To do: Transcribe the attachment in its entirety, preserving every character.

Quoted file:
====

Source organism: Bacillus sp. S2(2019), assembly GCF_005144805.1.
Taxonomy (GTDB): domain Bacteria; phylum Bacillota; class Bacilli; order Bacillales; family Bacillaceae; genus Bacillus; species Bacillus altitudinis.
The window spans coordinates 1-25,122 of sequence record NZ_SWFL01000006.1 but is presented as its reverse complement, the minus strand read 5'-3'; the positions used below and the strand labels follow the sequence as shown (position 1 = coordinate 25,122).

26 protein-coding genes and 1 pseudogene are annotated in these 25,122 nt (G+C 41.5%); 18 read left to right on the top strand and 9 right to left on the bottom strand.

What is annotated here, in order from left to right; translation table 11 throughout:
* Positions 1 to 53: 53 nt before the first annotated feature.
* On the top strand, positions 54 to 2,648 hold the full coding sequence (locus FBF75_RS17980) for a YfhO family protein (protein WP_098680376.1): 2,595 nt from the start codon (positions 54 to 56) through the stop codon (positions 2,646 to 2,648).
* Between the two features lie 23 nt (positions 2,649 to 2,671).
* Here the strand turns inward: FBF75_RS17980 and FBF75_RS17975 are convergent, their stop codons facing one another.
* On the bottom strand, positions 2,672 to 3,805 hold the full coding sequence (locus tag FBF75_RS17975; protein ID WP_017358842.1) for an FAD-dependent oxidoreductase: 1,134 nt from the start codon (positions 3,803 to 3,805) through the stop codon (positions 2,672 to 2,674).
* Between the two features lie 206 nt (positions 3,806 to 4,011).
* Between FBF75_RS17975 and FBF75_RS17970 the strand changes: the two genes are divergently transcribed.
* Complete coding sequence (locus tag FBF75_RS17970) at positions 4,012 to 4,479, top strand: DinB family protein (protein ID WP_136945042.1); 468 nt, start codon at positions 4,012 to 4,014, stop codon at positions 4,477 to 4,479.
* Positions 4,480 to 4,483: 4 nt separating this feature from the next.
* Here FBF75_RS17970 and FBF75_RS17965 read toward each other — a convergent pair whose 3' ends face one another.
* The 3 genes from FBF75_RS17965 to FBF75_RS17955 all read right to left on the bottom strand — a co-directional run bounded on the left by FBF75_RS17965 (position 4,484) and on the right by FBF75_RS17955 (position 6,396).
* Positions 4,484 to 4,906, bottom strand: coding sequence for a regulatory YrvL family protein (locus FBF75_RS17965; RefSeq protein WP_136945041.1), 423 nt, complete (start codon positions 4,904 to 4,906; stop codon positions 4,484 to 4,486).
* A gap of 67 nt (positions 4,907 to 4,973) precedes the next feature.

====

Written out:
Source organism: Bacillus sp. S2(2019), assembly GCF_005144805.1.
Taxonomy (GTDB): domain Bacteria; phylum Bacillota; class Bacilli; order Bacillales; family Bacillaceae; genus Bacillus; species Bacillus altitudinis.
The window spans coordinates 1-25,122 of sequence record NZ_SWFL01000006.1 but is presented as its reverse complement, the minus strand read 5'-3'; the positions used below and the strand labels follow the sequence as shown (position 1 = coordinate 25,122).

26 protein-coding genes and 1 pseudogene are annotated in these 25,122 nt (G+C 41.5%); 18 read left to right on the top strand and 9 right to left on the bottom strand.

What is annotated here, in order from left to right; translation table 11 throughout:
* Positions 1 to 53: 53 nt before the first annotated feature.
* On the top strand, positions 54 to 2,648 hold the full coding sequence (locus FBF75_RS17980) for a YfhO family protein (protein WP_098680376.1): 2,595 nt from the start codon (positions 54 to 56) through the stop codon (positions 2,646 to 2,648).
* Between the two features lie 23 nt (positions 2,649 to 2,671).
* Here the strand turns inward: FBF75_RS17980 and FBF75_RS17975 are convergent, their stop codons facing one another.
* On the bottom strand, positions 2,672 to 3,805 hold the full coding sequence (locus tag FBF75_RS17975; protein ID WP_017358842.1) for an FAD-dependent oxidoreductase: 1,134 nt from the start codon (positions 3,803 to 3,805) through the stop codon (positions 2,672 to 2,674).
* Between the two features lie 206 nt (positions 3,806 to 4,011).
* Between FBF75_RS17975 and FBF75_RS17970 the strand changes: the two genes are divergently transcribed.
* Complete coding sequence (locus tag FBF75_RS17970) at positions 4,012 to 4,479, top strand: DinB family protein (protein ID WP_136945042.1); 468 nt, start codon at positions 4,012 to 4,014, stop codon at positions 4,477 to 4,479.
* Positions 4,480 to 4,483: 4 nt separating this feature from the next.
* Here FBF75_RS17970 and FBF75_RS17965 read toward each other — a convergent pair whose 3' ends face one another.
* The 3 genes from FBF75_RS17965 to FBF75_RS17955 all read right to left on the bottom strand — a co-directional run bounded on the left by FBF75_RS17965 (position 4,484) and on the right by FBF75_RS17955 (position 6,396).
* Positions 4,484 to 4,906, bottom strand: coding sequence for a regulatory YrvL family protein (locus FBF75_RS17965; RefSeq protein WP_136945041.1), 423 nt, complete (start codon positions 4,904 to 4,906; stop codon positions 4,484 to 4,486).
* A gap of 67 nt (positions 4,907 to 4,973) precedes the next feature.